When these benchmarks are extrapolated to software companies that use a public cloud for their infrastructure, a rough estimate from Andreessen Horowitz shows that the cloud bill for 50 of the largest publicly traded software companies reaches $8 billion in total. Based on conversations with experts, Andreessen Horowitz projects that scaling back cloud spending will result in a 50 percent reduction in cloud spending, leading to $4 billion in total recaptured savings. For the broader universe of large public software and Internet companies using cloud infrastructure, that number is likely higher.
What is cloud monitoring?
Cloud monitoring uses manual and automated tools to monitor, analyze, and report on the availability and performance of websites, servers, or applications. Admins could use a cloud monitoring tool to check the performance and reliability of an application to ensure that it is running at its best.
Cloud monitoring is typically performed as part of an overall cloud management strategy, allowing IT administrators to check the operational status of cloud-based resources. It also provides a holistic and useful view of various cloud metrics. There are many cloud monitoring vendors out there today —although their solutions are somewhat diverse.
Individual cloud-based services are provided by solutions from Google and Microsoft. Google's solution, Google Stackdriver, allows users to track performance data from applications running in the public cloud. This service performs diagnostic, logging and monitoring tasks that can be used for cloud optimization. Google Stackdriver is a native GCP product, but can also be used to monitor applications and virtual machines running on AWS EC2. In comparison, Microsoft Azure Monitor collects and analyzes data and resources from cloud environments to determine application availability and performance. Azure Monitor aggregates three types of data: diagnostic logs, activity logs, and performance metrics. It is able to provide insights into the operation of applications, containers and VMs in the cloud.
The way to go: comprehensive cloud monitoring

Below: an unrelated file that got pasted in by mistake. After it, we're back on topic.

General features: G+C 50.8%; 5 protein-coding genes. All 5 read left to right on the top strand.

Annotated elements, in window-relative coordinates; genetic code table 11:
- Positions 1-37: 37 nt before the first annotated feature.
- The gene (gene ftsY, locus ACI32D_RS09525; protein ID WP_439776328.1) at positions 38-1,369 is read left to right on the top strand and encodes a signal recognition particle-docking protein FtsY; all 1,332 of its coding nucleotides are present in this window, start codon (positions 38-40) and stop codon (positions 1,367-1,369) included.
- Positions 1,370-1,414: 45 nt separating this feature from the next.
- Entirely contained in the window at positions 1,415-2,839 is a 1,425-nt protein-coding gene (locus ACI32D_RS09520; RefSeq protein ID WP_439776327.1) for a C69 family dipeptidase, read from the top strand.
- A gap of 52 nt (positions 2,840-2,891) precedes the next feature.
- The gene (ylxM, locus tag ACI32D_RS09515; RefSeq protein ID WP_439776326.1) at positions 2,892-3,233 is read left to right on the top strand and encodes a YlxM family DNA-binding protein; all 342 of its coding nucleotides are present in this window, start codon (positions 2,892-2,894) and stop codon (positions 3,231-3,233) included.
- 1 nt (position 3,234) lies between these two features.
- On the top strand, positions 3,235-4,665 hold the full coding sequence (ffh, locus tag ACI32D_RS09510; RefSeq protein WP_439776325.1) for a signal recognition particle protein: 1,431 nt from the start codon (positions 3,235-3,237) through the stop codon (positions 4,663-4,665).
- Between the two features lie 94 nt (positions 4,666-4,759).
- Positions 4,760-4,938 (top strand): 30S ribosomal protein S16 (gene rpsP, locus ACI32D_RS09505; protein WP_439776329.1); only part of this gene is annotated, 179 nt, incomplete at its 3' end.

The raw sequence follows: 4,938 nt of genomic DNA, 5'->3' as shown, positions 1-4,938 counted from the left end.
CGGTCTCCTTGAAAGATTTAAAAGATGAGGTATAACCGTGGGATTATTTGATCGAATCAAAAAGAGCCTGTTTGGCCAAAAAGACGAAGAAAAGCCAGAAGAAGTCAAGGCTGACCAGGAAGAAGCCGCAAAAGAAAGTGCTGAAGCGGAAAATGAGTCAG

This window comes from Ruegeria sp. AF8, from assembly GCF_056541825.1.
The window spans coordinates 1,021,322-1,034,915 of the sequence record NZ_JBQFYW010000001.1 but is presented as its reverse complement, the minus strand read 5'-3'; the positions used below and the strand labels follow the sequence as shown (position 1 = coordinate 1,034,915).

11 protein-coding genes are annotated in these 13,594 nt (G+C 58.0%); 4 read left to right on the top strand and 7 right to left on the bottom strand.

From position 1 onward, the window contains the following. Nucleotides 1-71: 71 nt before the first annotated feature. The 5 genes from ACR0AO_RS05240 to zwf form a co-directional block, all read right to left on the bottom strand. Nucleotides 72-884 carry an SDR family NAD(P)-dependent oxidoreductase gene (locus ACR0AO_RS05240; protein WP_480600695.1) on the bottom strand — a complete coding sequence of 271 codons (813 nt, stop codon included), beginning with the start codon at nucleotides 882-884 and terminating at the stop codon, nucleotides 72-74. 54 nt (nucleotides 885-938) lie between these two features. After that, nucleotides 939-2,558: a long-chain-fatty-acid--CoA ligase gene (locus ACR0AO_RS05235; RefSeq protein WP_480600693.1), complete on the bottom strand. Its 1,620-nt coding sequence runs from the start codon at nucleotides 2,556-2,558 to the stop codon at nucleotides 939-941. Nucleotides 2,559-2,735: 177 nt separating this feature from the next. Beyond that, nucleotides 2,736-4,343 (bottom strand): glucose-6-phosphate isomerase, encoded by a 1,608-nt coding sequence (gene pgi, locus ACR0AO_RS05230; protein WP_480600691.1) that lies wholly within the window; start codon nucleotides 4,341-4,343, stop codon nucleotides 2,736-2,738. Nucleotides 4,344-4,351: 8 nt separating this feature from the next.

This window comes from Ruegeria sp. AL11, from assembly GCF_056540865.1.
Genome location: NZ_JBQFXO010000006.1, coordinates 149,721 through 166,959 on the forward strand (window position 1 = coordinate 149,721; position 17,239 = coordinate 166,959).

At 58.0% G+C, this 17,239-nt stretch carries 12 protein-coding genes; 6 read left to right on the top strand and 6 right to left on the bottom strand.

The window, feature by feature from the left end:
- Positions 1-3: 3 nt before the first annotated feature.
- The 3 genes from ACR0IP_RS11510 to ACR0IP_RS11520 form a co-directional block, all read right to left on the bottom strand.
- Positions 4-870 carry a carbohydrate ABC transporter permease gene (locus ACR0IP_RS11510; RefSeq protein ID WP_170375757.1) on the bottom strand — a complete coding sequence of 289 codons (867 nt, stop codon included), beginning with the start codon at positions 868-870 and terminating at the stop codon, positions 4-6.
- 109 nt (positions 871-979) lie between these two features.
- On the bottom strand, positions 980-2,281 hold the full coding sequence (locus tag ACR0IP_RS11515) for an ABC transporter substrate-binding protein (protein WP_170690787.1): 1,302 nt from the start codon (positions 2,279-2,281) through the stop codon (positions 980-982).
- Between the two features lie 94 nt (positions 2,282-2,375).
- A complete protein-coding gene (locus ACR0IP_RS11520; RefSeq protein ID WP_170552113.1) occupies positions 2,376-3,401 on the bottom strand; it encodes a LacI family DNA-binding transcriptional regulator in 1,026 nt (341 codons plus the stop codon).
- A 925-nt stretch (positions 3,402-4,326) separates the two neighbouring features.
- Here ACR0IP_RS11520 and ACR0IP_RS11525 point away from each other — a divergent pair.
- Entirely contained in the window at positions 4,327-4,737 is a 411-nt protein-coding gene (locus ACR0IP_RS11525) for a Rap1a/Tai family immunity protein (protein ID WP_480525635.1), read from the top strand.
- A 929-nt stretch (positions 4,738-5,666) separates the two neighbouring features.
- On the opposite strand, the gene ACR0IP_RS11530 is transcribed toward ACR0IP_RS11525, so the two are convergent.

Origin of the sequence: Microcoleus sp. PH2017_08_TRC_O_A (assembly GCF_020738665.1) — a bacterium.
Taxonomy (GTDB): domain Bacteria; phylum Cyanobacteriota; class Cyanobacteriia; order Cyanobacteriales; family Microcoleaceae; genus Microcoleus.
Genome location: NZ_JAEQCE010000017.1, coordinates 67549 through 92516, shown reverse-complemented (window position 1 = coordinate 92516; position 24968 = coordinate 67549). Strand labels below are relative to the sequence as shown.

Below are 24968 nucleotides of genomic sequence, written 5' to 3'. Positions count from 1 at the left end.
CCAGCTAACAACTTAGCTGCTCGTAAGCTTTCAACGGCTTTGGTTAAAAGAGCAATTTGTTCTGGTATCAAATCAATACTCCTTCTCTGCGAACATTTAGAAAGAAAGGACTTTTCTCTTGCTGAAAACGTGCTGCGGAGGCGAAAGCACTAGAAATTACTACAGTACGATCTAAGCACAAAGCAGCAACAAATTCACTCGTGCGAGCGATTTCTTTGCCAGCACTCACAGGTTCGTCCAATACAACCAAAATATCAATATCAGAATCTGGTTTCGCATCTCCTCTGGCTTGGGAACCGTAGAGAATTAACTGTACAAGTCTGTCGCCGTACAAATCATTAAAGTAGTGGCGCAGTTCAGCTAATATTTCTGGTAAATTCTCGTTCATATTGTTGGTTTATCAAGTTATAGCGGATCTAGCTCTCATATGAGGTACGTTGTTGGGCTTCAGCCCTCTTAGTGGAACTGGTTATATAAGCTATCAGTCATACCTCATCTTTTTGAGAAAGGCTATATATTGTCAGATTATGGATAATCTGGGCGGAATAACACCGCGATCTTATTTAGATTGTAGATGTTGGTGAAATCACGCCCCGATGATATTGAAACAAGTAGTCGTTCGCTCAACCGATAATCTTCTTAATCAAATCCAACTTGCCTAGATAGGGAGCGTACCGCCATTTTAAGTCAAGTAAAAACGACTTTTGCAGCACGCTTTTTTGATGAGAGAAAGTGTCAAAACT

Independent and at the same time comprehensive IT monitoring — as offered by Paessler PRTG — can deliver useful results in the area of cloud monitoring in multiple ways. Apart from the fact that it obviously covers the classic repertoire of IT monitoring as well as the various challenges of the cloud, we'd like to give 3 concrete examples:
- Infrastructure as a Service (IaaS): Many companies are getting into cloud services by adding virtual server capacity. Amazon does offer its own CloudWatch solution. But often the IT department has different accounts for different services or even from multiple providers.
- Software as a Service (SaaS): Many departments require specific software for their work, which is increasingly only offered as SaaS solutions. In addition, an increasing number of companies are switching to solutions such as Microsoft Office 365. Many email services are ultimately also cloud solutions that are in use virtually everywhere.
- Platform as a Service (PaaS): There are numerous PaaS services that provide a development environment. The services can often be used without much administrative effort and without one-time high acquisition costs. So it is not surprising that more and more companies are turning to the popular PaaS services. Development work in particular is highly sensitive. If failures occur here, high costs are incurred. With a comprehensive monitoring service, administrators can keep an immediate eye on everything.